“The current methane reduction targets have been a real point of contention for most farmers who have felt like they’ve been asked to go further and faster than needed – that’s why this review is so important,” says Federated Farmers President Wayne Langford. 

“For years farmers have been told that we’re responsible for half of New Zealand’s ongoing emissions, but this report clearly shows that we’re not responsible for half of the ongoing warming – and warming is what we’re trying to prevent. 

“Farmers have been making huge progress in reducing our environmental footprint and our methane emissions have been stable or declining for the last decade.   

“If we want to get an accurate picture of how we are progressing as part of global efforts, it’s important that we measure and report our emissions based on their warming impact. Total emissions just don’t give you the full picture,” says Langford. 

B+LNZ, DairyNZ and Federated Farmers will continue to inform farmers and New Zealand communities about warming impacts ahead of the Climate Change Commission’s public consultation in 2024.  Farmers will then have the opportunity to have their say on the Commission’s advice on targets in 2024.   


Download the reports 

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Notes for editors:  

Why is it important to take a warming approach?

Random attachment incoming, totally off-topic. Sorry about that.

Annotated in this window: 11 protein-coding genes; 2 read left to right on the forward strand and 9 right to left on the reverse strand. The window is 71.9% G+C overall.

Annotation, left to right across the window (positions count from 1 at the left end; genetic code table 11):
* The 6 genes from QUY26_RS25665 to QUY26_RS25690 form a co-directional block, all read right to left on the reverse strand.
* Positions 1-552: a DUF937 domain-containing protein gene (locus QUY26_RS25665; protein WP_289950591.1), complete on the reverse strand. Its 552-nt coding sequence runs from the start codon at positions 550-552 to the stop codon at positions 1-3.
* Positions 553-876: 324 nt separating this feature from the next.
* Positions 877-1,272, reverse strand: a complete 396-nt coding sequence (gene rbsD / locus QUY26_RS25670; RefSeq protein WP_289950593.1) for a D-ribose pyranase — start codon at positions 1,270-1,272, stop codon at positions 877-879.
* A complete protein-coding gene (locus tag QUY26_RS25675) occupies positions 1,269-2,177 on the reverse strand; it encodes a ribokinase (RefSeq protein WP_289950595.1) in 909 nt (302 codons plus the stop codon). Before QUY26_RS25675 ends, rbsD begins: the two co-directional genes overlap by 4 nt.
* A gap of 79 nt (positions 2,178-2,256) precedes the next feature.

• The Paris Agreement’s goal is to limit warming to well below 2 degrees.  It therefore makes sense that a country’s climate change objectives take account of how much they are contributing to warming.   
  • Most countries globally are aiming to be ‘net zero’ by 2050. For countries that have emissions profiles dominated by CO2, this means that they will cease contributing to further warming (achieving peak warming) by approximately 2050.   
  • For CO2 emissions to cause no additional warming, they need to be reduced to net-zero.    
  • Methane emissions do not need to be reduced to zero to stop causing additional warming.    
  • Under the current methane targets New Zealand would achieve peak warming in the 2030s and reverse warming back to 2022-2027 levels by 2050. This is because the “cooling” impact of the ambitious reductions in agriculture (and waste) offset the ongoing additional warming caused by energy and transport over this period.   
  • Methane, a short-lived gas, does not accumulate in the atmosphere in the same way as long-lived gases like CO2 and N2O. While more potent than CO2 at trapping heat in the atmosphere, methane persists in the atmosphere for around 12 years as opposed to the millennial timescale of CO2. 

 Why did the Government set targets of 24-47%    

  The Government recognised that methane is different and does not need to go to zero by taking a split gas approach in the Zero Carbon Bill.   

  • It took the 24-47% reduction targets from an IPCC ‘special report on pathways to 1.5 degrees’ that came out in 2018, but the authors of that report specifically said that the ranges in their report should not be used as national targets and countries should determine their own relevant ones.    
  • Professor Myles Allen was a coordinating lead author of the IPCC report.